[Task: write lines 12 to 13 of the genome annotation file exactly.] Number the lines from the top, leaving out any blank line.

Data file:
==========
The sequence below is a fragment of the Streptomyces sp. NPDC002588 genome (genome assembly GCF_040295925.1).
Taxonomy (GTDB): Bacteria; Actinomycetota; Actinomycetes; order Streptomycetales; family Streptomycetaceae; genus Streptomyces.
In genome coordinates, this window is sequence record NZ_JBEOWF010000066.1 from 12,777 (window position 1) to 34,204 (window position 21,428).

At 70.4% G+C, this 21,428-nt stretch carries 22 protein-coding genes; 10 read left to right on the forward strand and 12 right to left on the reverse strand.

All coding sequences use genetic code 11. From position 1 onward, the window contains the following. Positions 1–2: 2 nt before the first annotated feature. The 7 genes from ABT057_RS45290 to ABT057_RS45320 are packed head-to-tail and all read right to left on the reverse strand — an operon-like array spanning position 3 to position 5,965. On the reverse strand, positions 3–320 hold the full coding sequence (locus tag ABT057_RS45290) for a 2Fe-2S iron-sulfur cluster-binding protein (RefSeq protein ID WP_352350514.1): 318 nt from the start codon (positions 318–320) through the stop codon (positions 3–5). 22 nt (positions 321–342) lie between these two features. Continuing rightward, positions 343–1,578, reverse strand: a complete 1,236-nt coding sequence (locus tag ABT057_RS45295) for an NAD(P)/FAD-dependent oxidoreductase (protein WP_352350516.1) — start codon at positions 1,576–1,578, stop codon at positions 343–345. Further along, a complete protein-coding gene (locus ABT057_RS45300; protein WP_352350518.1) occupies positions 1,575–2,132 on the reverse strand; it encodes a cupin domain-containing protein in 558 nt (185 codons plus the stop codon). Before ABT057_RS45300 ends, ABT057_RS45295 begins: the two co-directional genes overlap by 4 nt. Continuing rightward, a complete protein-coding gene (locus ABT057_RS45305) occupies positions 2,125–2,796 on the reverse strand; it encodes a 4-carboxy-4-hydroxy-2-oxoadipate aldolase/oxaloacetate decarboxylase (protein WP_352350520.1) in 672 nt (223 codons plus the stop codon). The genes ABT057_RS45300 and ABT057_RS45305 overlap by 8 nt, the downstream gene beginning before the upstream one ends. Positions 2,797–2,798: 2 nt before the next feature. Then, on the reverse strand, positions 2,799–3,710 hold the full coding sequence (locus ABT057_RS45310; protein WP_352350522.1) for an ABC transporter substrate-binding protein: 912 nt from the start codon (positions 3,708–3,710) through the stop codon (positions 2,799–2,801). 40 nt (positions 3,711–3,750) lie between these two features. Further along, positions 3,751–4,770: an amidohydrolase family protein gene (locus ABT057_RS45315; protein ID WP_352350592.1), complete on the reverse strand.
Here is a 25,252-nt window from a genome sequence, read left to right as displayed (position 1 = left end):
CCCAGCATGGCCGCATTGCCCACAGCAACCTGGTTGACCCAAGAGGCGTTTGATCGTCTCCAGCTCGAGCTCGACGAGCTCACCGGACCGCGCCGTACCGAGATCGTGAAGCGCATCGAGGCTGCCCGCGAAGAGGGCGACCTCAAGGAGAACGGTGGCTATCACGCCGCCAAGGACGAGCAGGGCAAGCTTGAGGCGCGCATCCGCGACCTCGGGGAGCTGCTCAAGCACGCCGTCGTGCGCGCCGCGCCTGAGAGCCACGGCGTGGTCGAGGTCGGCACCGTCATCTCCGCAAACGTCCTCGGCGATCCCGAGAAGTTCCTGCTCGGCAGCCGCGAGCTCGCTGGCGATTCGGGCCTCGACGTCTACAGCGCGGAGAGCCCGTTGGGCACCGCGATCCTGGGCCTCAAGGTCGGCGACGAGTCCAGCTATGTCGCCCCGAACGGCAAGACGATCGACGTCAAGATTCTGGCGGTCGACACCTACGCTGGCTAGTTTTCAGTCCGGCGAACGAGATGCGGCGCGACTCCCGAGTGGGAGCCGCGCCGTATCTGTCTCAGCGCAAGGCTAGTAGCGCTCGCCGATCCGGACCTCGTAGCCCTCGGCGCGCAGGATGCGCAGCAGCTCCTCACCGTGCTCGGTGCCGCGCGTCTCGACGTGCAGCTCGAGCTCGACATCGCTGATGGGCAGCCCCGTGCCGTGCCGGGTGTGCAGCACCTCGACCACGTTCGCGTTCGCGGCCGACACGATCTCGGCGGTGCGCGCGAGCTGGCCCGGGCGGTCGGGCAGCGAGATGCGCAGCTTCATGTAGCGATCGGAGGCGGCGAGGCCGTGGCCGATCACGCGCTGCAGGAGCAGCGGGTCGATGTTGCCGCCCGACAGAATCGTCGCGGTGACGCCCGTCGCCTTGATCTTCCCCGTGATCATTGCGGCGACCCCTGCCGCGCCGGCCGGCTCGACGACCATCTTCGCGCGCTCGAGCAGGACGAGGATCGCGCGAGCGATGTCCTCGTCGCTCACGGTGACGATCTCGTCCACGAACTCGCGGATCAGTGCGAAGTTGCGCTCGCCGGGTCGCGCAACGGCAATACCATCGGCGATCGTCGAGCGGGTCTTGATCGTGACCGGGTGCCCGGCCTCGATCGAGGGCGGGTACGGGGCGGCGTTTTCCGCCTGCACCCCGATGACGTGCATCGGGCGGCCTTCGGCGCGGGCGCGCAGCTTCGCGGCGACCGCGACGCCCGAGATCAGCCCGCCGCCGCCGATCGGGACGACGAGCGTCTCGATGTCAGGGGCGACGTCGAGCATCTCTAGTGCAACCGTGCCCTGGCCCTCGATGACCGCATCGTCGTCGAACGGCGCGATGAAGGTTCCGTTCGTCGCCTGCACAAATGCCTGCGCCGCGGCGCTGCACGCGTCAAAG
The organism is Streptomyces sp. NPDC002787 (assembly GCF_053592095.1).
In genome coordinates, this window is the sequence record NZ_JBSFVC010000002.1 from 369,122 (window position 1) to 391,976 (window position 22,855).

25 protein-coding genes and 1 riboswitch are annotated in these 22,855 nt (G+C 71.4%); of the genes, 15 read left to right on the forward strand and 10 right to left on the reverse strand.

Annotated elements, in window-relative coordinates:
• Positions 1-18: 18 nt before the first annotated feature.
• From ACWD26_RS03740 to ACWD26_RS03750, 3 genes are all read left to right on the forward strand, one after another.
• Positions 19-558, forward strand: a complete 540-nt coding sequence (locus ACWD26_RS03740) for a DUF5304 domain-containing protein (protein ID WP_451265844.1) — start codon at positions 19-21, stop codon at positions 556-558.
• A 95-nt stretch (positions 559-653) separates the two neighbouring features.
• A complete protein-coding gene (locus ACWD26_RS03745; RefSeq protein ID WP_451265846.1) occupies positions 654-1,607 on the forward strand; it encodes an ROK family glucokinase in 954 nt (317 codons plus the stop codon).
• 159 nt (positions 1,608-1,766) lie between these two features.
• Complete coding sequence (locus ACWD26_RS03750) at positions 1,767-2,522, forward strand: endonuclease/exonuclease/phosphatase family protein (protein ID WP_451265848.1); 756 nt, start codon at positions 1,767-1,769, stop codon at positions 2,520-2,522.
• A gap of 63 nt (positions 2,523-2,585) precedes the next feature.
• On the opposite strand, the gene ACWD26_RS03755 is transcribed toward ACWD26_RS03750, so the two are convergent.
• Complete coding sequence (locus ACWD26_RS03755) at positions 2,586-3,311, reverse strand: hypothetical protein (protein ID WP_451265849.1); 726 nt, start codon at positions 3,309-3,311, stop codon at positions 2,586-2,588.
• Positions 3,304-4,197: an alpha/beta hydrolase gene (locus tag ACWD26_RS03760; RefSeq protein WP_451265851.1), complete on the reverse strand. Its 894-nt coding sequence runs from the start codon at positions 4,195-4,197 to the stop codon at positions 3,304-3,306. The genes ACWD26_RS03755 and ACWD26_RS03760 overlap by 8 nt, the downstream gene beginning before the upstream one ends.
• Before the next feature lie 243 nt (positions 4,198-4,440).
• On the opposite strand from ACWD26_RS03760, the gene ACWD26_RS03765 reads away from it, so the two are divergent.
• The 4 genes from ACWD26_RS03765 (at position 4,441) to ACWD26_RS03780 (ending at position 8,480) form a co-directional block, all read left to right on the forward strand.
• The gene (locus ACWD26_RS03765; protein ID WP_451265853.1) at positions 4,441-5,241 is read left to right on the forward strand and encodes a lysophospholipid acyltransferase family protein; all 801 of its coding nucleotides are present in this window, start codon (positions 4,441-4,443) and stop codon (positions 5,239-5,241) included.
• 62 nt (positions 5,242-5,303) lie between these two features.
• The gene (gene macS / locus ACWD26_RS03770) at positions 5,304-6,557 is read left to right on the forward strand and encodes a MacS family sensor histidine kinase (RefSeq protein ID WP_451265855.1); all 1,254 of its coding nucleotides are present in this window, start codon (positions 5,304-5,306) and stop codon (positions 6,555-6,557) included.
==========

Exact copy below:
• Positions 1-18: 18 nt before the first annotated feature.
• From ACWD26_RS03740 to ACWD26_RS03750, 3 genes are all read left to right on the forward strand, one after another.